SAR’s Academic Freedom Monitoring Project investigates and reports attacks on higher education with the aim of raising awareness, generating advocacy, and increasing protection for scholars, students, and academic communities. Learn more.

Date of Incident: February 14, 2018

Attack Types: Other

Institution(s):University of Canterbury

Region & Country:Oceania | New Zealand

New or Ongoing:New Incident

In February 2018, unidentified individuals reportedly burglarized the home of Anne-Marie Brady, a professor of political science, in apparent retaliation for her research regarding China. Professor Brady has also reported receiving threats and that her sources in China have been interrogated.

Professor Brady, who specializes in Chinese and polar politics, is known for, among other works, a report published in September 2017 titled “Magic Weapons: China’s political influence activities under Xi Jinping”, which describes tactics allegedly used by China to influence public opinion and political elites in the South Pacific.

On February 15, 2018, Professor Brady reportedly informed the Australian Parliament’s Intelligence and Security Committee (ISC) that her house had been burglarized the previous day, after she received an anonymous letter warning her of possible retaliation for her research. Three laptops, phones, and USB storage devices were reportedly stolen during the incident, while other valuable items remained untouched. This was the second such recent incident involving Professor Brady: her university office was broken into  in December 2017.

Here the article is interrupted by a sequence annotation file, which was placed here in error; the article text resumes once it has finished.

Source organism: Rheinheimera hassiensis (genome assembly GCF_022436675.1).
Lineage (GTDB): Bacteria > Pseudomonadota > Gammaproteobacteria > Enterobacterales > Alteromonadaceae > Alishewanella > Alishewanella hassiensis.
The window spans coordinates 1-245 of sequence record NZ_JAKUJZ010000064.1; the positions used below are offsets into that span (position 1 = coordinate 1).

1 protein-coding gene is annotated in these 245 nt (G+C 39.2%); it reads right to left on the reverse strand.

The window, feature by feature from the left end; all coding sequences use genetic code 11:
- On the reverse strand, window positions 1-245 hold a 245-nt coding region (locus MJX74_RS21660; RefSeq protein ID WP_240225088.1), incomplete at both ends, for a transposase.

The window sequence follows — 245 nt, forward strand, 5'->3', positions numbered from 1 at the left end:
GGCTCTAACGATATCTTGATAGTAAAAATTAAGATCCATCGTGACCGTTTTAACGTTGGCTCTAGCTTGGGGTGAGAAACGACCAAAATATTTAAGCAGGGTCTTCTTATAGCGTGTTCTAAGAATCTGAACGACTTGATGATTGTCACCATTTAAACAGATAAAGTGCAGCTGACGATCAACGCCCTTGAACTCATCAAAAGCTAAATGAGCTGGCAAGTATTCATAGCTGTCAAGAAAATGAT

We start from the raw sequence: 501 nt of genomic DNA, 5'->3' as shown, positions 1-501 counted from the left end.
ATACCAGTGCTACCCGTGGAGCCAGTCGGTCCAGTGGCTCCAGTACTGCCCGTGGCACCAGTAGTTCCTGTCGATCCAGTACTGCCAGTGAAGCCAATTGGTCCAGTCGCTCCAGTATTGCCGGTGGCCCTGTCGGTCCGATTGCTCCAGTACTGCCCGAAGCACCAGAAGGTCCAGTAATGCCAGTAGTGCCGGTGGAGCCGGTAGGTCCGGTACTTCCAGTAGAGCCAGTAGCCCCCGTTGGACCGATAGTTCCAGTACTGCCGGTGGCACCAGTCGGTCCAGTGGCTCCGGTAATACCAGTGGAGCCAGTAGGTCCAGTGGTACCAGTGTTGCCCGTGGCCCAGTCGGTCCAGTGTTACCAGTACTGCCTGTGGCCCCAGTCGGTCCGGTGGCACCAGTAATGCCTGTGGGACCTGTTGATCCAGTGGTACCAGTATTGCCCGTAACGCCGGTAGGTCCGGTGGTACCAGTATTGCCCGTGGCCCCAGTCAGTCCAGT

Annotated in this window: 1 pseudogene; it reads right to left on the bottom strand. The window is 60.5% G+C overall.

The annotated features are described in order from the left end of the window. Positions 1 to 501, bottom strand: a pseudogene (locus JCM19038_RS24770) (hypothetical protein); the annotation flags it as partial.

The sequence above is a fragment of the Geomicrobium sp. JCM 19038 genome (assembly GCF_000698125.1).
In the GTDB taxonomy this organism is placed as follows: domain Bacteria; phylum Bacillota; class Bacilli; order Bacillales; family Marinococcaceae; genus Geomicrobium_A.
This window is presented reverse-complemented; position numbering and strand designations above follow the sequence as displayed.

While addressing the ISC, Professor Brady also reported that, after she visited China in 2017 on a research trip, several of her research contacts were questioned by officials from China’s MInistry of State Security about their connections with her.

As of this report, New Zealand authorities are conducting an investigation into the incidents.

Scholars at Risk is concerned about the harassment of and threats against a scholar, as well as the theft of the scholar’s property, all apparently aimed at intimidating the scholar, surveilling her work, invading her privacy, or otherwise retaliating against or preventing the exercise of academic freedom — conduct which is expressly protected under international human rights instruments including the Universal Declaration of Human Rights and the International Covenant on Civil and Political Rights. State authorities have a responsibility not to interfere in the peaceful exercise of academic freedom or freedom of expression within or outside their national borders. In addition to the harm to the immediate victims, such actions limit academic freedom and undermine democratic society generally.